What does Ethiopia’s government say?
Ethiopia’s government has repeatedly expressed frustration, alleging without evidence that the U.S., U.N. and others are taking the side of the Tigray forces or supporting the fighters with aid. It has been asserted that disproportionate attention is paid to the Tigray people and not enough is done to address alleged abuses by Tigray forces in the Amhara and Afar regions.
The most urgent allegation was raised by the U.N. children’s agency, which cited “credible information from partners” about deadly attacks last week on a camp for newly displaced people in Afar. A U.N. team plans to assess the scene as soon as security allows, the agency said Thursday. Ethiopia’s government has blamed the Tigray forces, whose spokesman Getachew Reda denied it but said they’re willing to cooperate in an independent investigation.
In the Amhara region, humanitarian groups are having trouble reaching their colleagues in Woldiya, one center of the fighting, amid a communications blackout. Now the Tigray forces have formed a military alliance with the Oromo Liberation Army, also designated by Ethiopia as a terrorist group.
On Thursday the prime minister’s spokeswoman, Billene Seyoum, told reporters that the government’s call to arms this week, signaling an end to a unilateral cease-fire, meant that Ethiopians are urged to stop the Tigray forces by “all means necessary.” She said this is not a result of the military’s inability to take on the Tigray forces, and asserted that “in the millions, people are taking this call.”
What about the fate of everyday people?
Caught in the middle are civilians, and efforts to reach them with aid are increasingly challenging because of the Ethiopian government’s concern that it will end up helping the Tigray forces.
Just 10% of the aid needed for Tigray reached the region in recent weeks, the administrator of the U.S. Agency for International Development, Samantha Power, told reporters after a brief Ethiopia visit last week in which the prime minister did not meet her. USAID has estimated that up to 900,000 people in Tigray face “man-made” famine conditions while phone, internet and banking services remain cut off.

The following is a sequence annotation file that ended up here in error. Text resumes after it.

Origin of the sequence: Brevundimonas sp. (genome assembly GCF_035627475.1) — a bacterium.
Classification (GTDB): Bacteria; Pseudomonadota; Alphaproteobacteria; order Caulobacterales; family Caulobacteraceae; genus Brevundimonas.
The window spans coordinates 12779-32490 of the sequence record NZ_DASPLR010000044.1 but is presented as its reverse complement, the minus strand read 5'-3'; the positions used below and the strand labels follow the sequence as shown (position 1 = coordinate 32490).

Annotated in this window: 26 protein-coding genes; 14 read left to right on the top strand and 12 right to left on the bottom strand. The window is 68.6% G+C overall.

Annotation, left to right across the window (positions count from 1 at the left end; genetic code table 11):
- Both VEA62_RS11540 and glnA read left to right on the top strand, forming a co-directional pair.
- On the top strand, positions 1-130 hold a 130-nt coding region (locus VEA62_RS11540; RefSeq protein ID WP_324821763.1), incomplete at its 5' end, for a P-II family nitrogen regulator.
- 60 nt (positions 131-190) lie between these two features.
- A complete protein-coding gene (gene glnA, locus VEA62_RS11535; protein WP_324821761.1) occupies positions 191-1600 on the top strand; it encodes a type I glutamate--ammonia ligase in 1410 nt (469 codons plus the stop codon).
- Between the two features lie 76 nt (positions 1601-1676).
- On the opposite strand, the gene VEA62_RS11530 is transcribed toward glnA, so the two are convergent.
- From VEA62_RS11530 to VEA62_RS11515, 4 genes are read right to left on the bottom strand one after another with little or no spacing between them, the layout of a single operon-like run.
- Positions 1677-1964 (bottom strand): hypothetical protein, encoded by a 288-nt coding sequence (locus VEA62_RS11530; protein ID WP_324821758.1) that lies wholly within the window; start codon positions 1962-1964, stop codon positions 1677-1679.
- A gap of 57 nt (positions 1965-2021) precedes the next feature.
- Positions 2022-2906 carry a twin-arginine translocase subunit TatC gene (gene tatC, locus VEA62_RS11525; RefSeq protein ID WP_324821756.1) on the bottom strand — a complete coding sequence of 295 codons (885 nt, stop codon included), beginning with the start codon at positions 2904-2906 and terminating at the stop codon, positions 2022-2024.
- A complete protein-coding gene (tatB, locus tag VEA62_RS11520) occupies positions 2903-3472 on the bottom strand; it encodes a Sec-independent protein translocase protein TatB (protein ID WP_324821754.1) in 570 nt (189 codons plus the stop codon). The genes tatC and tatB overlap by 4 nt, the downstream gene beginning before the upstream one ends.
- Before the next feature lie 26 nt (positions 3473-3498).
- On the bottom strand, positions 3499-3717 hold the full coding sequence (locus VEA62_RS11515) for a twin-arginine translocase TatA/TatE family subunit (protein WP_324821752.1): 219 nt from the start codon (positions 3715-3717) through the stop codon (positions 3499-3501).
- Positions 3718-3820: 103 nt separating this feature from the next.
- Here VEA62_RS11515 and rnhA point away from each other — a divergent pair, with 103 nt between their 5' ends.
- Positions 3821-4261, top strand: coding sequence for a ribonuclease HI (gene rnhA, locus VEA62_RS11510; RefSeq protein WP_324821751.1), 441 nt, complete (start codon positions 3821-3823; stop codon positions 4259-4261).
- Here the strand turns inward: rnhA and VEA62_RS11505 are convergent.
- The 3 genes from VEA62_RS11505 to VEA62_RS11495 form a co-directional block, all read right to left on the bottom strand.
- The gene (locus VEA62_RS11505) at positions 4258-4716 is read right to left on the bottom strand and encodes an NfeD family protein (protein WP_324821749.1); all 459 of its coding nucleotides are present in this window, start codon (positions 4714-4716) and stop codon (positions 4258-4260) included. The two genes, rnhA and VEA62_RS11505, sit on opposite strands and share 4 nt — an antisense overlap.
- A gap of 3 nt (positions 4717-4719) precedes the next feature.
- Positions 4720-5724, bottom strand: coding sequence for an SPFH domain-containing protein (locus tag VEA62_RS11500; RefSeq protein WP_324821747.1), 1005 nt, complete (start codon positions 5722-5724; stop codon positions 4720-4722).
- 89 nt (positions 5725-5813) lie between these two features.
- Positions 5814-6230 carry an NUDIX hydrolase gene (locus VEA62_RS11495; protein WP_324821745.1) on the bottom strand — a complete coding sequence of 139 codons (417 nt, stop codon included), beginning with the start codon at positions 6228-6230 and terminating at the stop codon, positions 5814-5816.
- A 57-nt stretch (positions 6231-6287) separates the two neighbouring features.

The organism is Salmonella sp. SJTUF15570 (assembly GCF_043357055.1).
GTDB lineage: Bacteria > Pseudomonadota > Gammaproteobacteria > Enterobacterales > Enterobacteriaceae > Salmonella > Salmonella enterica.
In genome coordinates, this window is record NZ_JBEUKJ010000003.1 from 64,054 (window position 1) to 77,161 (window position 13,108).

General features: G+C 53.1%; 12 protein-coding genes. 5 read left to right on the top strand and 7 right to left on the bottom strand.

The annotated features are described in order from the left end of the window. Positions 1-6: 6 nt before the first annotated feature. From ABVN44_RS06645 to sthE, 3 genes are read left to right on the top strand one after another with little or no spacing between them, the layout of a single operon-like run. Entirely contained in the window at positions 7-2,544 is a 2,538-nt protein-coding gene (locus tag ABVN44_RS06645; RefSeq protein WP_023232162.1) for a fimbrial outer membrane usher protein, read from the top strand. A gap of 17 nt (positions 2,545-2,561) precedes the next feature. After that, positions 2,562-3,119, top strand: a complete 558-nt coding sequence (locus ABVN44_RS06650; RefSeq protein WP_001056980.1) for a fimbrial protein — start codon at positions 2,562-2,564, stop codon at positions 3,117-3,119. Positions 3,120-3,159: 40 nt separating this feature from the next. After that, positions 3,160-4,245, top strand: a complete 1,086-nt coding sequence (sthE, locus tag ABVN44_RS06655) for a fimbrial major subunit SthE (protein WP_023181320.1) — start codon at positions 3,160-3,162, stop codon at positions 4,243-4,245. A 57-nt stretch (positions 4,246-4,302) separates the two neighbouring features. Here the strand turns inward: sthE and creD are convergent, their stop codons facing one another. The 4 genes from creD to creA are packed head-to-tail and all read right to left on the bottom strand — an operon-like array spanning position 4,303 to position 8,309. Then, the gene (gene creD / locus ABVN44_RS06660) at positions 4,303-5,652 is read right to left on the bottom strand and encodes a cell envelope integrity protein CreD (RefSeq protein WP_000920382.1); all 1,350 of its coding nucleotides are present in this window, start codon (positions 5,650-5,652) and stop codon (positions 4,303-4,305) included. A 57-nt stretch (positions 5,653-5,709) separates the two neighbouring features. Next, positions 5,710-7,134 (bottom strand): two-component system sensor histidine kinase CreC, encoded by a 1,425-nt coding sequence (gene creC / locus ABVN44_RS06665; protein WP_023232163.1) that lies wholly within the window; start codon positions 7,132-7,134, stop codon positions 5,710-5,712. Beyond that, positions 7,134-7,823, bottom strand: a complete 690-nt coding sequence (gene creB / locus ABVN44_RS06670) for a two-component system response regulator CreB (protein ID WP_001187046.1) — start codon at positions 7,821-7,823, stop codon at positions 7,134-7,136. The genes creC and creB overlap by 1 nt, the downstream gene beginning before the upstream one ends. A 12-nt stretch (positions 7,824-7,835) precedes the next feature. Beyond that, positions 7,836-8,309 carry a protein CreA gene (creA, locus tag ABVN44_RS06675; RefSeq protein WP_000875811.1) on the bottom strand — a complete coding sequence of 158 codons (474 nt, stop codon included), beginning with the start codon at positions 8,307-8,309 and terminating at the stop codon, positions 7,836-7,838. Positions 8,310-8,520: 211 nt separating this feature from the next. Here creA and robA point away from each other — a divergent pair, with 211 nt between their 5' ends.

The U.N. World Food Program on Friday said at least 30 trucks a day must enter the region to address the need and what has arrived so far is a “drop in the ocean.”
Meanwhile, Ethiopia’s government has suspended the operations of two major international aid groups, the Dutch section of Doctors Without Borders and the Norwegian Refugee Council, accusing them of spreading “misinformation.” This has further deterred many humanitarian workers from speaking openly, worried about retaliation. It also means efforts to respond to the crises in the Amhara and Afar regions could be affected.
“Some humanitarian organizations may now alter their public messaging campaigns or self-censor to avoid facing suspension. This would further contribute to Ethiopia’s closing civic space,” the Washington-based Center for Strategic and International Studies wrote on Thursday.
That means even less knowledge about conditions on the ground as many journalists face government-imposed restrictions, it said, adding that “civilians will suffer.”